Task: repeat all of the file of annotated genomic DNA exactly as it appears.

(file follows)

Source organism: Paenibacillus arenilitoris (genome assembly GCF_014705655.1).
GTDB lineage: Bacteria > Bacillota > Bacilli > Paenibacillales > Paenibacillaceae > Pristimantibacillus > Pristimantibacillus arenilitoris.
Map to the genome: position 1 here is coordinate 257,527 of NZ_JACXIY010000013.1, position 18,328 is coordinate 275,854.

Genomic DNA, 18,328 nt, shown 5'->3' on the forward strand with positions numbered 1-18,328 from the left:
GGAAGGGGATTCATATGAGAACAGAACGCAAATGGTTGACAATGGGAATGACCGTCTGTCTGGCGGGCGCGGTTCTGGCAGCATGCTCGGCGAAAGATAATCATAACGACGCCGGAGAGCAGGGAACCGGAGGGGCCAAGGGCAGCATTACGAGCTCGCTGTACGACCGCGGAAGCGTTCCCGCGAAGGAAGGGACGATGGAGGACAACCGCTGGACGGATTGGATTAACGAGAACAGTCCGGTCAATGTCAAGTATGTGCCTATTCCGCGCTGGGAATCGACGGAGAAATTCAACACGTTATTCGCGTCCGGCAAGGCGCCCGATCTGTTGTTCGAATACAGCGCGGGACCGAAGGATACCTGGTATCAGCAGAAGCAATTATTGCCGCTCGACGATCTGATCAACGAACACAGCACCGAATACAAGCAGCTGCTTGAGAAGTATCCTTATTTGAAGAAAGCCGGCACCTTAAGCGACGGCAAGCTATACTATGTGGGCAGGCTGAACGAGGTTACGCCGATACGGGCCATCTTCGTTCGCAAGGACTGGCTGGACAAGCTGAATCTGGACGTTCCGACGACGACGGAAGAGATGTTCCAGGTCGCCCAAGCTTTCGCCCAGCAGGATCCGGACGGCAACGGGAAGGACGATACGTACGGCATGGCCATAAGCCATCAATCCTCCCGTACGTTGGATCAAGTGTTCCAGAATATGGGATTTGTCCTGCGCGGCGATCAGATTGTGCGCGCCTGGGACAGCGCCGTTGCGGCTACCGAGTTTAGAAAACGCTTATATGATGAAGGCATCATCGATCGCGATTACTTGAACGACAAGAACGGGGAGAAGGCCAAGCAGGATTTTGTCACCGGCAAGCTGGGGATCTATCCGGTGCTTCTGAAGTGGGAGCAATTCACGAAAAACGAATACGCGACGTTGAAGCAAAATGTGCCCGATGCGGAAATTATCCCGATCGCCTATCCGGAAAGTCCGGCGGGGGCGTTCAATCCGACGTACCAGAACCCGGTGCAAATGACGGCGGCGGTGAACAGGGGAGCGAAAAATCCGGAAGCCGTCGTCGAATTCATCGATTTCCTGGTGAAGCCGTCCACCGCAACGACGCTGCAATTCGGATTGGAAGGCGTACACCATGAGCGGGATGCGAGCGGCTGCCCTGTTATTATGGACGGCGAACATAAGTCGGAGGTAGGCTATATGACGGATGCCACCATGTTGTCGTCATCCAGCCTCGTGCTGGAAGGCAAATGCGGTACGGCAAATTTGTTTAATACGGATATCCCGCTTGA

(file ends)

Source organism: Paenibacillus arenilitoris (genome assembly GCF_014705655.1).
GTDB lineage: Bacteria > Bacillota > Bacilli > Paenibacillales > Paenibacillaceae > Pristimantibacillus > Pristimantibacillus arenilitoris.
Map to the genome: position 1 here is coordinate 257,527 of NZ_JACXIY010000013.1, position 18,328 is coordinate 275,854.

Genomic DNA, 18,328 nt, shown 5'->3' on the forward strand with positions numbered 1-18,328 from the left:
GGAAGGGGATTCATATGAGAACAGAACGCAAATGGTTGACAATGGGAATGACCGTCTGTCTGGCGGGCGCGGTTCTGGCAGCATGCTCGGCGAAAGATAATCATAACGACGCCGGAGAGCAGGGAACCGGAGGGGCCAAGGGCAGCATTACGAGCTCGCTGTACGACCGCGGAAGCGTTCCCGCGAAGGAAGGGACGATGGAGGACAACCGCTGGACGGATTGGATTAACGAGAACAGTCCGGTCAATGTCAAGTATGTGCCTATTCCGCGCTGGGAATCGACGGAGAAATTCAACACGTTATTCGCGTCCGGCAAGGCGCCCGATCTGTTGTTCGAATACAGCGCGGGACCGAAGGATACCTGGTATCAGCAGAAGCAATTATTGCCGCTCGACGATCTGATCAACGAACACAGCACCGAATACAAGCAGCTGCTTGAGAAGTATCCTTATTTGAAGAAAGCCGGCACCTTAAGCGACGGCAAGCTATACTATGTGGGCAGGCTGAACGAGGTTACGCCGATACGGGCCATCTTCGTTCGCAAGGACTGGCTGGACAAGCTGAATCTGGACGTTCCGACGACGACGGAAGAGATGTTCCAGGTCGCCCAAGCTTTCGCCCAGCAGGATCCGGACGGCAACGGGAAGGACGATACGTACGGCATGGCCATAAGCCATCAATCCTCCCGTACGTTGGATCAAGTGTTCCAGAATATGGGATTTGTCCTGCGCGGCGATCAGATTGTGCGCGCCTGGGACAGCGCCGTTGCGGCTACCGAGTTTAGAAAACGCTTATATGATGAAGGCATCATCGATCGCGATTACTTGAACGACAAGAACGGGGAGAAGGCCAAGCAGGATTTTGTCACCGGCAAGCTGGGGATCTATCCGGTGCTTCTGAAGTGGGAGCAATTCACGAAAAACGAATACGCGACGTTGAAGCAAAATGTGCCCGATGCGGAAATTATCCCGATCGCCTATCCGGAAAGTCCGGCGGGGGCGTTCAATCCGACGTACCAGAACCCGGTGCAAATGACGGCGGCGGTGAACAGGGGAGCGAAAAATCCGGAAGCCGTCGTCGAATTCATCGATTTCCTGGTGAAGCCGTCCACCGCAACGACGCTGCAATTCGGATTGGAAGGCGTACACCATGAGCGGGATGCGAGCGGCTGCCCTGTTATTATGGACGGCGAACATAAGTCGGAGGTAGGCTATATGACGGATGCCACCATGTTGTCGTCATCCAGCCTCGTGCTGGAAGGCAAATGCGGTACGGCAAATTTGTTTAATACGGATATCCCGCTTGA